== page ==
Sunday, August 5, 2012

Exercising Safely in the Heat

The Pacific Northwest is no stranger to clouds, fog, and the ever-present rain.  So when the sun comes out,  everyone runs out of their houses ready to soak up some vitamin D.  And while we all want to soak up as much of the sun as possible, it is important to protect our bodies from extreme exposure to the heat.  Because we have such a temperate climate most of the year, it is easy to forget how hard extreme heat is on our bodies.  With the abundance of hiking, biking, and running trails, staying inside during when of our rare sunny days may seem like sacrilege  But overexposure to the heat can be painful and even dangerous for our bodies.

Yesterday, even though it got up to 102 degrees here in Portland, I couldn't resist going on a long run and taking in the beautiful weather.  But I also know that I can be somewhat of a wimp when it comes to tolerating extreme temperatures.  So I did what came most naturally to me: got on Google and researched ways to stay safe exercising in the heat.  :)  What would we do without Google?!  Looking at a few sites, I came up with some great tips for exercising safely in the heat:
  1. Hydrate, Hydrate, Hydrate!: My little brother and I always tell our dad, when it gets hot out, you need to stay hydrated.  And research confirms how important it is to hydrate during the summer, especially when you are working out.  After looking at an article on Webmd, I learned that you need at least 20 ounces of water two hours before you exercise, 8 ounces when you get back, and sips of water at least every 15-20 minutes during your workout.  So it is really important to pack a water bottle, bring your hydration pack, or.....
  2. Plan Your Route:  Whether you are hiking, biking, running, or walking, you need to plan the route you take according to the weather.  If the temperature is going to reach extreme highs, make sure that there are places with shade, places to stop and rest, and drinking fountains along the way if you are not packing your own water.  When I went on my run yesterday, I planned our a route that I knew had a drinking fountain for every mile that I ran. (My running water bottle is buried in the basement :()  It is also a good idea, if you are prone to dehydration, to pick a route where, if you start to feel the symptoms of dehydration or heat stroke, you can easily get back to your house, car, or you have cell-phone service to call someone in an emergency.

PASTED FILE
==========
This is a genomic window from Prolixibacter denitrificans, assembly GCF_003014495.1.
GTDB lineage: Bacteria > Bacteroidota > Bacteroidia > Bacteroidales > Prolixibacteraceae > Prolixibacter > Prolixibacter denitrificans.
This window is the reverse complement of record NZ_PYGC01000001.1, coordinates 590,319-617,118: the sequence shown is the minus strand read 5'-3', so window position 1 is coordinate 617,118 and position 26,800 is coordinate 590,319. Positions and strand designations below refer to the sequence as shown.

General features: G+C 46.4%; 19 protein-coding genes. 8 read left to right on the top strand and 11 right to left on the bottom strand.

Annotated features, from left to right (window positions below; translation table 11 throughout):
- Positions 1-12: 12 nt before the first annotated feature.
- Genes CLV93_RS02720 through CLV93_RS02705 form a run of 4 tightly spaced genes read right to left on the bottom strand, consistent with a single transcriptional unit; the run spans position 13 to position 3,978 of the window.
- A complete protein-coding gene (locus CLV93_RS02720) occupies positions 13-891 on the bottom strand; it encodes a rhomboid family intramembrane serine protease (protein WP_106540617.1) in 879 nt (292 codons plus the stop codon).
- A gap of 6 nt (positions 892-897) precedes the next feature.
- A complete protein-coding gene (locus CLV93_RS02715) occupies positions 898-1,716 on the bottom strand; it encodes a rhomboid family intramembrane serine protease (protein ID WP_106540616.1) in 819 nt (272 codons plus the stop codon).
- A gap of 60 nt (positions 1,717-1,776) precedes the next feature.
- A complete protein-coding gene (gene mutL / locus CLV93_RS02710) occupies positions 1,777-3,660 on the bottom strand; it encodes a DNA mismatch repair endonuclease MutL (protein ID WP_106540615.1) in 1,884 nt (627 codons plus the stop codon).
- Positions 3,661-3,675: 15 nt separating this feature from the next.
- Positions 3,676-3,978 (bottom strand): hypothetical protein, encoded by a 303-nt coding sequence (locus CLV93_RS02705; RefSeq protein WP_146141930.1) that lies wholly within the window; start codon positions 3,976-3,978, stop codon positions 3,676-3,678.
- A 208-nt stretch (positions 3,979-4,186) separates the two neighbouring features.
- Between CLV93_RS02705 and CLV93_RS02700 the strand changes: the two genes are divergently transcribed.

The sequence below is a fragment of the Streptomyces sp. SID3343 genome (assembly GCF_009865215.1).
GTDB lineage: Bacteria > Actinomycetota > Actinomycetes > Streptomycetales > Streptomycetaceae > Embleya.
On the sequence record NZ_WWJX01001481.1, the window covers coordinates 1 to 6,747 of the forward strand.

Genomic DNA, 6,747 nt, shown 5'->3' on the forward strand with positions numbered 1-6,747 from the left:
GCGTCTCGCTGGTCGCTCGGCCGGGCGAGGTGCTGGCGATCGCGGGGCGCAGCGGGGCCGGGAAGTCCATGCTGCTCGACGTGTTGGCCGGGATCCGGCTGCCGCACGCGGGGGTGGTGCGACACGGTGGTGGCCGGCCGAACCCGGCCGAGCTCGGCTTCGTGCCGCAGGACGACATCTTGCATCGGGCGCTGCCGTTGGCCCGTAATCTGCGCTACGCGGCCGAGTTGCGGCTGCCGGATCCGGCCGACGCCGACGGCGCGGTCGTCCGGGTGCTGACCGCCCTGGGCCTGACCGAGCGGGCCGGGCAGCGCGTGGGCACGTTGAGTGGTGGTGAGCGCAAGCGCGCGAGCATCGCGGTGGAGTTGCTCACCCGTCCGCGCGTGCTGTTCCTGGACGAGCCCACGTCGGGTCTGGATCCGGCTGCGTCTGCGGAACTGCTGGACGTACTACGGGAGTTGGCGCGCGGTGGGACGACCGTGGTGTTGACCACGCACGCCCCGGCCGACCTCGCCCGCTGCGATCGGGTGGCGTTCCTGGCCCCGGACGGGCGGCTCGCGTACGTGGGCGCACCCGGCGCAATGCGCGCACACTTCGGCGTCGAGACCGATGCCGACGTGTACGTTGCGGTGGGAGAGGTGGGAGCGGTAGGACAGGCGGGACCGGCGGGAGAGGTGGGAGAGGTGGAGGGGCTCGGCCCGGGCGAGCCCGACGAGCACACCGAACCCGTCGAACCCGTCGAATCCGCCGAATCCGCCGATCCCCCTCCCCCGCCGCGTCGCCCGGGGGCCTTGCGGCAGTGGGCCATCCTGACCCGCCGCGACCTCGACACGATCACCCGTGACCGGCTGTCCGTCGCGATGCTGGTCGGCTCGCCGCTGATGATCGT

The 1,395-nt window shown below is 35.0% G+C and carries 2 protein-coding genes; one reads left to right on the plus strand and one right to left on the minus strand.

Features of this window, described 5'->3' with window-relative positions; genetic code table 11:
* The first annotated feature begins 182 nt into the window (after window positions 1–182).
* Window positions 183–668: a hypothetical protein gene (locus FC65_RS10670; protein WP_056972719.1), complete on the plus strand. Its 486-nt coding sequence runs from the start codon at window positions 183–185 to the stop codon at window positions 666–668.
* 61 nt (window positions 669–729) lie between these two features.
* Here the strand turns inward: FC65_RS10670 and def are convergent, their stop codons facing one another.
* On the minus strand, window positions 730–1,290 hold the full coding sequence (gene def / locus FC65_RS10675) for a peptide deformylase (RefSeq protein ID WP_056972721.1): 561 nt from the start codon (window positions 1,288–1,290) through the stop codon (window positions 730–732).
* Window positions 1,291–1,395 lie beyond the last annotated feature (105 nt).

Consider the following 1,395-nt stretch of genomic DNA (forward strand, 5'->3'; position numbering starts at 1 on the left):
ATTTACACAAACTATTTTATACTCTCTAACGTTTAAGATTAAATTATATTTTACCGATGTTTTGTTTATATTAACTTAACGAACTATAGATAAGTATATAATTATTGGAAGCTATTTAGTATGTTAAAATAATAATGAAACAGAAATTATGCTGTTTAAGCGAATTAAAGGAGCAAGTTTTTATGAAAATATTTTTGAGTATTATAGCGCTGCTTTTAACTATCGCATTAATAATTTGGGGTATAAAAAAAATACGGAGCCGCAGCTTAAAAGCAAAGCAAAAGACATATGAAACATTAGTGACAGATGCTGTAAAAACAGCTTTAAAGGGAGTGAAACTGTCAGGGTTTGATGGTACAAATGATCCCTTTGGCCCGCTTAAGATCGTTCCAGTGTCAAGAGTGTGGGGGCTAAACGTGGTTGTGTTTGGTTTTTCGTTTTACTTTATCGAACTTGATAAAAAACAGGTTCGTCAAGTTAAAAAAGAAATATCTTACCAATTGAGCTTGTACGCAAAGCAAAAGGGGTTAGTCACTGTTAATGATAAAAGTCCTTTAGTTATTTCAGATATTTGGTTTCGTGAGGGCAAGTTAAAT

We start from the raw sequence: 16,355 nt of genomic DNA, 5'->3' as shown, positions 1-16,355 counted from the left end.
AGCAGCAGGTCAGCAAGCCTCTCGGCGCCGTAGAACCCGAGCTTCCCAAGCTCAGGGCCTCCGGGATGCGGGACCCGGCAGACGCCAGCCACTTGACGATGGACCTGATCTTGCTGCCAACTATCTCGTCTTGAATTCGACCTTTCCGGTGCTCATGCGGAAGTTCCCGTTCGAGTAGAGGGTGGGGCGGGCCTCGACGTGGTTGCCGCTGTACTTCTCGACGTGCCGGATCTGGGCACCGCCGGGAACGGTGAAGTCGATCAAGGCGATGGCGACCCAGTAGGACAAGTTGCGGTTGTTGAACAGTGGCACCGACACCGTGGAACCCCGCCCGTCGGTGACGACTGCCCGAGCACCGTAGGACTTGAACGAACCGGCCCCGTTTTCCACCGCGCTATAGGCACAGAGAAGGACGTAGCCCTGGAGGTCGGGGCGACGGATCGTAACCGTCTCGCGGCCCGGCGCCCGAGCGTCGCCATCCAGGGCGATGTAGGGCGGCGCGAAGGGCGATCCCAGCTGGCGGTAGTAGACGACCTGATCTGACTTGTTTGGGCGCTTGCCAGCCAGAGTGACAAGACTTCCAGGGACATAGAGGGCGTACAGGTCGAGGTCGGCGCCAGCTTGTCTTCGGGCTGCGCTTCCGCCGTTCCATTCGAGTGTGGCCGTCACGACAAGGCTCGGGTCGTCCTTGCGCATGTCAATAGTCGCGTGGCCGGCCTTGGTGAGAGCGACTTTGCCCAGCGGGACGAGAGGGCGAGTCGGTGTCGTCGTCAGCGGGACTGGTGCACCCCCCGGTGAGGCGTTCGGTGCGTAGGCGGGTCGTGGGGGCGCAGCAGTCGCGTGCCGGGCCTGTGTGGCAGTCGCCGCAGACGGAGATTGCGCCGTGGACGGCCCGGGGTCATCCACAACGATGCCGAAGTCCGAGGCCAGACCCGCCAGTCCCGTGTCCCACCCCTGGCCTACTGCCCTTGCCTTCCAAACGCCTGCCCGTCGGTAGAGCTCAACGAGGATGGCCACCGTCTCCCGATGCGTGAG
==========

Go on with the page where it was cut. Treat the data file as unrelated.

3. Listen to Your Body:  While most people who workout like to push themselves in some way or another, it is important always important to listen to your body to know when to stop.  This is especially true in the summer heat.  If you start experiencing any symptoms of heat stroke during your exercise, you need to stop and get help.  The symptoms include
    • Nausea
    • Fatigue
    • Dizziness
    • Weakness
    • Muscle Cramps
    • Loss of Consciousness
  4. Choose Appropriate Attire: While this might seem obvious, it is important to choose your clothes wisely when you are going to exercise in temperatures in the 90's. Wear lightweight fabrics that breathe well and absorb your sweat and wear clothes that are lighter in color.  It is also important not to over-dress.  Exercising in extreme heat is not the time to be worried about what your legs look like in shorts.  Covering up too much causes your muscles to retain more heat and your body temperature to rise.  
  5. Exercise Early or Late: As much as you may want to be out in the sun, choosing the right time of day to exercise is important.  During the early morning hours or after 6:00pm are the best times to work out when the temperatures are going to be high.  You'll feel more productive and you'll get a better workout than if you workout if the mid-afternoon heat.
Remember, these are just tips that I found in my own research.  If you are concerned in any way about your workout, talk to your doctor.  

If you have good summer workout tips, feel free to leave them in the comments section!

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